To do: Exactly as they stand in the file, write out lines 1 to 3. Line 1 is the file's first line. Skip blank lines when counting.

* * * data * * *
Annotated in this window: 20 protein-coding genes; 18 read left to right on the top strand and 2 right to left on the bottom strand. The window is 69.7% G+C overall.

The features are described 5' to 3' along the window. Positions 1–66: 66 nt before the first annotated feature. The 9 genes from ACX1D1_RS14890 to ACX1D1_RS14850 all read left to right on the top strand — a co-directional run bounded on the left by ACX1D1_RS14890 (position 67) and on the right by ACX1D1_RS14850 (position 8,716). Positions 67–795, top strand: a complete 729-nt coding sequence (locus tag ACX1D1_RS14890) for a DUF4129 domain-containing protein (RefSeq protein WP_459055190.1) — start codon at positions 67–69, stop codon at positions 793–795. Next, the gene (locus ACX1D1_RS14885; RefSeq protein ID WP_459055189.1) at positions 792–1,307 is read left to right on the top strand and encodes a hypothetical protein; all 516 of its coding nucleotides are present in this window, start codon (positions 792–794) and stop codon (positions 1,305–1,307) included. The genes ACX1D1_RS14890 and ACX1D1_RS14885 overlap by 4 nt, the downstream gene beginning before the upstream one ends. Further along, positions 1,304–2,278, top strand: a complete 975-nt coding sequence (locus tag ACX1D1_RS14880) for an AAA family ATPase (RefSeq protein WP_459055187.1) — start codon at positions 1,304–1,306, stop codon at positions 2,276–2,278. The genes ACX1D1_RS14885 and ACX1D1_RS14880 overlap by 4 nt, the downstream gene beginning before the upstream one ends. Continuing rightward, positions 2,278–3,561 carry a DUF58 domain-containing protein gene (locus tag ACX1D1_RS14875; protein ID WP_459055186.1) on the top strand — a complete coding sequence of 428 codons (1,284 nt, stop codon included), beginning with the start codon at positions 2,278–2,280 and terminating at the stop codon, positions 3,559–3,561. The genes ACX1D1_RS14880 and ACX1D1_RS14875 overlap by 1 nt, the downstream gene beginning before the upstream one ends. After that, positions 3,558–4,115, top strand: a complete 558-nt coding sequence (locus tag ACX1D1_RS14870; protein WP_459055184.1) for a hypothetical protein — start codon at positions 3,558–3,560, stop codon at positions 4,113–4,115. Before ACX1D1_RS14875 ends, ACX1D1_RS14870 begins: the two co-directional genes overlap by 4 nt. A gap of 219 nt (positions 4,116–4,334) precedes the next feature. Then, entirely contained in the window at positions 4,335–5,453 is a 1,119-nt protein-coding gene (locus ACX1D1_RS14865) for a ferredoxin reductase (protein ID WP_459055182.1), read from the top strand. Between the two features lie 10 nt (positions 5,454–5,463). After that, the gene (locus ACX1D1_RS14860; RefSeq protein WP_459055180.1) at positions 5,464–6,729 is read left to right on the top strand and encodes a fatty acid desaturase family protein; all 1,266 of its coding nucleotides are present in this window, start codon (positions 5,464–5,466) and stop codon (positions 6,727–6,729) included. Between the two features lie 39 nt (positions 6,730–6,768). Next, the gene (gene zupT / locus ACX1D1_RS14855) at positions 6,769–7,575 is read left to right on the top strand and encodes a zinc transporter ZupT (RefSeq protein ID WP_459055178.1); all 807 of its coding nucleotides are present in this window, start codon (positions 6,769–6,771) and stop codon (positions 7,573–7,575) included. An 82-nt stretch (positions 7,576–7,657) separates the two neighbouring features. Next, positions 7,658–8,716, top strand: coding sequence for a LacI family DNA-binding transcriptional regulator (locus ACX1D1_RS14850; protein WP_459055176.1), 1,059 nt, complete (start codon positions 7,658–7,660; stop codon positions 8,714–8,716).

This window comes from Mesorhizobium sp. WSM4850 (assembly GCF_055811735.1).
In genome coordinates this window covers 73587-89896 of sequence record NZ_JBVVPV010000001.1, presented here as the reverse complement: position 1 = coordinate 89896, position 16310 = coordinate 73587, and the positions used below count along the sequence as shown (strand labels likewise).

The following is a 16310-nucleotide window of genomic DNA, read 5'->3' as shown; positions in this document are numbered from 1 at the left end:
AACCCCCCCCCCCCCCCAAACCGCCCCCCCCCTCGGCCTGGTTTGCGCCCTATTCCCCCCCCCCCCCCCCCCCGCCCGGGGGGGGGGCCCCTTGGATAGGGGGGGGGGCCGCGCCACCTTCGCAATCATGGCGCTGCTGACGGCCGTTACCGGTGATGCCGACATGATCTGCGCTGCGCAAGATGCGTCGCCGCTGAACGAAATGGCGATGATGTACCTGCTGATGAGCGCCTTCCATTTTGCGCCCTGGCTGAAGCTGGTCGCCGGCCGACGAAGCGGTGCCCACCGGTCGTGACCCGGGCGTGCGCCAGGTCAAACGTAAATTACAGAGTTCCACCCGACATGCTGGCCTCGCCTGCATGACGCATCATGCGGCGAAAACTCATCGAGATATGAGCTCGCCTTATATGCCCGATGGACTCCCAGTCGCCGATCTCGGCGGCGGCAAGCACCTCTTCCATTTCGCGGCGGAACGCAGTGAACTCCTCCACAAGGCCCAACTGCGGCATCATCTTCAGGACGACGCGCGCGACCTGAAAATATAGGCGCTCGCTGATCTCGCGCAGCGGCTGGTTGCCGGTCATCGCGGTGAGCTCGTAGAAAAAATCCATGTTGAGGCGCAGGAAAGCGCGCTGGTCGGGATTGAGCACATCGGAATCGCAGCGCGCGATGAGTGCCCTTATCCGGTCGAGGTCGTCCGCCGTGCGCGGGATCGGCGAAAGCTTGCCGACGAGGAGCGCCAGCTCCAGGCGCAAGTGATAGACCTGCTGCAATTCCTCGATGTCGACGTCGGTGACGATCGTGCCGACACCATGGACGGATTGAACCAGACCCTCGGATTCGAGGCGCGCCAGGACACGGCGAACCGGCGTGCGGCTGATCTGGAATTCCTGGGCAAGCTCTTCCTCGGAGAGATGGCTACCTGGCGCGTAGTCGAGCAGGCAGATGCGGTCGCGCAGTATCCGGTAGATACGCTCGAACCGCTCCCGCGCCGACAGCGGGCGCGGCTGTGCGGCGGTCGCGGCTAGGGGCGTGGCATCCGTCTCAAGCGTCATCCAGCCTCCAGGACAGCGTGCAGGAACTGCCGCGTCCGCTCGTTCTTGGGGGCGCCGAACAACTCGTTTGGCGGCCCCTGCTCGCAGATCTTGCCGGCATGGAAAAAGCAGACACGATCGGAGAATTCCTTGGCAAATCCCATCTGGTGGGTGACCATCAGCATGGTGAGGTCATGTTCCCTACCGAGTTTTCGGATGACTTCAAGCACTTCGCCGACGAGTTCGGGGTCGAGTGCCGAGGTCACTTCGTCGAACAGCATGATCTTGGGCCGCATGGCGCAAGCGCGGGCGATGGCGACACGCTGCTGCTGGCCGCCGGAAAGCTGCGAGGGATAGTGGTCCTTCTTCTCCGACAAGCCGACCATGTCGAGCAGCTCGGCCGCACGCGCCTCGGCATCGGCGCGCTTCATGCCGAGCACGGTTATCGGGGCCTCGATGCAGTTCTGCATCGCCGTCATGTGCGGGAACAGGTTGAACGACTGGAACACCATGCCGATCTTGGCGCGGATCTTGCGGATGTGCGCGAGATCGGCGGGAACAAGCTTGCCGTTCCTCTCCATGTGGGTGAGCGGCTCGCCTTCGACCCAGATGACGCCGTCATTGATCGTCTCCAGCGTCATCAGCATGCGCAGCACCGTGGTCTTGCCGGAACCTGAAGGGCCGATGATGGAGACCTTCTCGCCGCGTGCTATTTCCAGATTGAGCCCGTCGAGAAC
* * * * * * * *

Annotated in this window: 20 protein-coding genes; 18 read left to right on the top strand and 2 right to left on the bottom strand. The window is 69.7% G+C overall.

The features are described 5' to 3' along the window. Positions 1–66: 66 nt before the first annotated feature. The 9 genes from ACX1D1_RS14890 to ACX1D1_RS14850 all read left to right on the top strand — a co-directional run bounded on the left by ACX1D1_RS14890 (position 67) and on the right by ACX1D1_RS14850 (position 8,716). Positions 67–795, top strand: a complete 729-nt coding sequence (locus tag ACX1D1_RS14890) for a DUF4129 domain-containing protein (RefSeq protein WP_459055190.1) — start codon at positions 67–69, stop codon at positions 793–795. Next, the gene (locus ACX1D1_RS14885; RefSeq protein ID WP_459055189.1) at positions 792–1,307 is read left to right on the top strand and encodes a hypothetical protein; all 516 of its coding nucleotides are present in this window, start codon (positions 792–794) and stop codon (positions 1,305–1,307) included. The genes ACX1D1_RS14890 and ACX1D1_RS14885 overlap by 4 nt, the downstream gene beginning before the upstream one ends. Further along, positions 1,304–2,278, top strand: a complete 975-nt coding sequence (locus tag ACX1D1_RS14880) for an AAA family ATPase (RefSeq protein WP_459055187.1) — start codon at positions 1,304–1,306, stop codon at positions 2,276–2,278. The genes ACX1D1_RS14885 and ACX1D1_RS14880 overlap by 4 nt, the downstream gene beginning before the upstream one ends. Continuing rightward, positions 2,278–3,561 carry a DUF58 domain-containing protein gene (locus tag ACX1D1_RS14875; protein ID WP_459055186.1) on the top strand — a complete coding sequence of 428 codons (1,284 nt, stop codon included), beginning with the start codon at positions 2,278–2,280 and terminating at the stop codon, positions 3,559–3,561. The genes ACX1D1_RS14880 and ACX1D1_RS14875 overlap by 1 nt, the downstream gene beginning before the upstream one ends. After that, positions 3,558–4,115, top strand: a complete 558-nt coding sequence (locus tag ACX1D1_RS14870; protein WP_459055184.1) for a hypothetical protein — start codon at positions 3,558–3,560, stop codon at positions 4,113–4,115. Before ACX1D1_RS14875 ends, ACX1D1_RS14870 begins: the two co-directional genes overlap by 4 nt. A gap of 219 nt (positions 4,116–4,334) precedes the next feature. Then, entirely contained in the window at positions 4,335–5,453 is a 1,119-nt protein-coding gene (locus ACX1D1_RS14865) for a ferredoxin reductase (protein ID WP_459055182.1), read from the top strand. Between the two features lie 10 nt (positions 5,454–5,463). After that, the gene (locus ACX1D1_RS14860; RefSeq protein WP_459055180.1) at positions 5,464–6,729 is read left to right on the top strand and encodes a fatty acid desaturase family protein; all 1,266 of its coding nucleotides are present in this window, start codon (positions 5,464–5,466) and stop codon (positions 6,727–6,729) included. Between the two features lie 39 nt (positions 6,730–6,768). Next, the gene (gene zupT / locus ACX1D1_RS14855) at positions 6,769–7,575 is read left to right on the top strand and encodes a zinc transporter ZupT (RefSeq protein ID WP_459055178.1); all 807 of its coding nucleotides are present in this window, start codon (positions 6,769–6,771) and stop codon (positions 7,573–7,575) included. An 82-nt stretch (positions 7,576–7,657) separates the two neighbouring features. Next, positions 7,658–8,716, top strand: coding sequence for a LacI family DNA-binding transcriptional regulator (locus ACX1D1_RS14850; protein WP_459055176.1), 1,059 nt, complete (start codon positions 7,658–7,660; stop codon positions 8,714–8,716).

This window comes from Mesorhizobium sp. WSM4850 (assembly GCF_055811735.1).